Attorneys

DECISION ACS Construction Company, Inc. of Mississippi, ECI Construction, Inc., and C Construction Co., Inc. protest the terms of invitation for bids (IFB) No. DACA21-92-B-0070, issued by the Corps of Engineers. The protesters assert that the method for evaluating price is highly speculative and does not ensure award on the basis of the lowest cost to the government.

We deny the protests.

The solicitation, issued on August 26, 1992, by the agency's Savannah Engineering District for construction of corps and brigade headquarters at Fort Bragg, North Carolina, includes the clause at Federal Acquisition Regulation (FAR) Sec. 52.214-19, providing for award on the basis of price and price-related factors. For evaluation purposes, the agency provided a formula known as "estimated total cost," in which it adds to bidders' prices certain factors representing the potential for delays and changes in the course of contract performance. This methodology, originally developed in the Corps's Omaha Engineering District, has been tested on a Corps-wide basis since October of 1990.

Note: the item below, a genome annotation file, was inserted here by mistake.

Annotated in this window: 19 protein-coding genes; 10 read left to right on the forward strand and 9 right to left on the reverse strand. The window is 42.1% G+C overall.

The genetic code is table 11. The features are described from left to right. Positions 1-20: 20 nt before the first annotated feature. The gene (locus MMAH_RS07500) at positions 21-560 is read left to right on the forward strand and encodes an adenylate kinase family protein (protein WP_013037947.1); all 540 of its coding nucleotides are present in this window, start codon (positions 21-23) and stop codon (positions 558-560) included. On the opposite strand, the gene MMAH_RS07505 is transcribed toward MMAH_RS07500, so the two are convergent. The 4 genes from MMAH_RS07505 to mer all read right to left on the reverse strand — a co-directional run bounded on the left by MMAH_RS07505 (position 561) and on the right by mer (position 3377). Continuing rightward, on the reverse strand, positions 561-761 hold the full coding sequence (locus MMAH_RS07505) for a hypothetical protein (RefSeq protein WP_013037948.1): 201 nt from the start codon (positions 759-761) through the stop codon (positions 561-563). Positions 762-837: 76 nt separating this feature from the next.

Each offeror is required to provide, along with its bid price, a proposed performance period, overhead rate, and extended overhead rate (field office costs per calendar day). For purposes of award, the agency adds three evaluation factors to each bidder's price. First, the agency estimates its own costs for supervision and administration of the contract, which will vary depending upon the performance period of the contract. The agency uses the daily liquidated damage rate in the contract ($238) to approximate its daily administrative costs. This daily rate is multiplied by the bidder's proposed performance period. That amount is increased by 30.5 percent, to reflect the average performance period growth historically experienced in the Corps district because of contract changes made by the agency during performance.